Manning has thrown at least 20 TDs and passed for at least 3,200 yards in each of the past six seasons. Nicks and Manningham combined for 20 TDs last season despite some injuries. Domenik Hixon is a proven third receiver and rookie Jerrel Jernigan has the speed to provide a deep threat.

Ahmad Bradshaw, who chose to stay with the Giants, and Brandon Jacobs, provide a lightning-thunder option in the backfield. But the offensive line is in question with the team’s decision to release veterans Shaun O’Hara and Rich Seubert.

Former 49ers center David Baas was signed to replace O’Hara, and the Giants moved veteran David Diehl inside to guard to replace Seubert, giving the all-important left tackle spot to third-year pro Will Beatty, who has looked good in preseason.

“It’s too early to make a prediction, but I like the guys we have,” guard Chris Snee said. “If we had cut down the turnovers last year we would have made the playoffs. Our goal is always to control the ball, pound the ball and keep our defense off the field.”

The defense is the bright light for the Giants, even with Umenyiora expected to miss the start of the season after arthroscopic knee surgery. The group had 46 sacks in Fewell’s first season as coordinator and they are going to have quarterbacks scrambling again this year, especially with linebacker Mathias Kiwanuka providing pressure on passing downs.

Tuck and second-year pro Jason Pierre-Paul are outstanding ends and the inside of the line should not miss a beat despite losing tackle Barry Cofield to Washington. Chris Canty is back, and along with second-year pro Linval Joseph should be stout in the middle. But second-round pick Marvin Austin tore a chest muscle and will miss the season; he sat out all of 2010 at North Carolina, too.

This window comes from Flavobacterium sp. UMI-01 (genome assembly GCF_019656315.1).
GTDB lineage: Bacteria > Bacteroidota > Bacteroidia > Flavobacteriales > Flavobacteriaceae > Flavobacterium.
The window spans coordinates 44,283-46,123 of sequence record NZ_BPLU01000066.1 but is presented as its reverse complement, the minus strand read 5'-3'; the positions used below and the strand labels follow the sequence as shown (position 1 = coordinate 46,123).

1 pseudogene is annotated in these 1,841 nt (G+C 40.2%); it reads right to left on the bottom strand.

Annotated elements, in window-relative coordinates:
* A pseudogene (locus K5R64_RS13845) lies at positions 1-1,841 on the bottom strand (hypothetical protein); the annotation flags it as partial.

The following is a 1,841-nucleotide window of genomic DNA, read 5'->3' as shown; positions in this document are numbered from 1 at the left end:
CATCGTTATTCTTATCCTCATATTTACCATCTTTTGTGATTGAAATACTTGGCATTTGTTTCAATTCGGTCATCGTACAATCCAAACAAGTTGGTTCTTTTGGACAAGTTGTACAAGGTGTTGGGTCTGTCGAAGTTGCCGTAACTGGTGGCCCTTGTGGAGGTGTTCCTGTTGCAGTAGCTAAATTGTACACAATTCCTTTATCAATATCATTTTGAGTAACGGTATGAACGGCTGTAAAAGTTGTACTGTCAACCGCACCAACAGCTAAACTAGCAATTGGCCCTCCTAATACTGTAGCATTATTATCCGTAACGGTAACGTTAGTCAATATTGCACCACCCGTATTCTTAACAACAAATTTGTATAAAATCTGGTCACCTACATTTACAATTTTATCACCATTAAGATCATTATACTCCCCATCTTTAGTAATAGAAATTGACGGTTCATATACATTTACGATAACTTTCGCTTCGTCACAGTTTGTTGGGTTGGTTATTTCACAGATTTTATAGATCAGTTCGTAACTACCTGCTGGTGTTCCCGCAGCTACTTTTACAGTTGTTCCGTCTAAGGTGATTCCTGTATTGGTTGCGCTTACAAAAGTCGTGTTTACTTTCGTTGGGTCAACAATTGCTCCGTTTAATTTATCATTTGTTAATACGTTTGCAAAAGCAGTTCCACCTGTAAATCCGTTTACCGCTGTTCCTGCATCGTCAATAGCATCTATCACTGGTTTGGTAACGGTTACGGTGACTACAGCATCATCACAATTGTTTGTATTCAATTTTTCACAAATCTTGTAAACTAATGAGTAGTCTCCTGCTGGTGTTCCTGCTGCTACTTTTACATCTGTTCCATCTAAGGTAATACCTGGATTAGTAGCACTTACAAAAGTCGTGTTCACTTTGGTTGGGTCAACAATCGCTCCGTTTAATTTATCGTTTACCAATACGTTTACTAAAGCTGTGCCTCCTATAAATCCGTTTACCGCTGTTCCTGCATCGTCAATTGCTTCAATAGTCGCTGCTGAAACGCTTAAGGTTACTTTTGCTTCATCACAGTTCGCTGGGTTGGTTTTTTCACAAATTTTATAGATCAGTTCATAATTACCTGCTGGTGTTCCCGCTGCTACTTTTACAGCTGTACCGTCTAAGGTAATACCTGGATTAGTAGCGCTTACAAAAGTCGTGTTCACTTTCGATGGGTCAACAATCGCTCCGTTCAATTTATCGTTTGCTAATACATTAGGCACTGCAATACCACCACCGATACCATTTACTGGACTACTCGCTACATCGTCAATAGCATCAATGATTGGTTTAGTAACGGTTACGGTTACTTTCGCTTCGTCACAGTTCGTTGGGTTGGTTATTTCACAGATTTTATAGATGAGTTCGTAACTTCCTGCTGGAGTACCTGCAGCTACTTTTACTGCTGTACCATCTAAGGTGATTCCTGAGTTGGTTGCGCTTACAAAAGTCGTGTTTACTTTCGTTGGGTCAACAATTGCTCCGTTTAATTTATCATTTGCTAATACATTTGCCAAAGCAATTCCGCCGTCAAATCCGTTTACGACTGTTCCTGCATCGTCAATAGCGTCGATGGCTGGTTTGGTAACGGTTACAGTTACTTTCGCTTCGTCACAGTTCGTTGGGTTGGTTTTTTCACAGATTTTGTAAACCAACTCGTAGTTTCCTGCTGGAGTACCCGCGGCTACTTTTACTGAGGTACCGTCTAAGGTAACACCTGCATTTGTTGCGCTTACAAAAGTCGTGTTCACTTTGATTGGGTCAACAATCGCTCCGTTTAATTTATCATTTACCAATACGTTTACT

Losing starting CB Terrell Thomas to a torn-up knee is a big blow. That is compounded by top draft pick Prince Amukamara being out for the start of the season with a broken foot. Remaining in the secondary are cornerbacks Corey Webster and Aaron Ross, and safeties Antrel Rolle, Kenny Phillips and Deon Grant.

The linebackers are adequate.

Special teams have been a problem the past two seasons. Matt Dodge, who failed to punt the ball out of bounds on DeSean Jackson’s game-winning punt return on the final play of the Eagles game in the December meltdown, is battling veteran Steve Weatherford for the punting job. Lawrence Tynes has been solid as the kicker.

“This team has the talent to do everything that we want to do,” Canty said. “It’s just a matter of coming together as a team. We can’t do it as individuals. That’s not how we do this around here.”

Will the Giants get back into the playoffs, or are they destined for another collapse — or worse? Sound off in the comments below…

(TM and Copyright 2011 CBS Radio Inc. and its relevant subsidiaries. CBS RADIO and EYE Logo TM and Copyright 2011 CBS Broadcasting Inc. Used under license. All Rights Reserved. This material may not be published, broadcast, rewritten, or redistributed. The Associated Press contributed to this report.)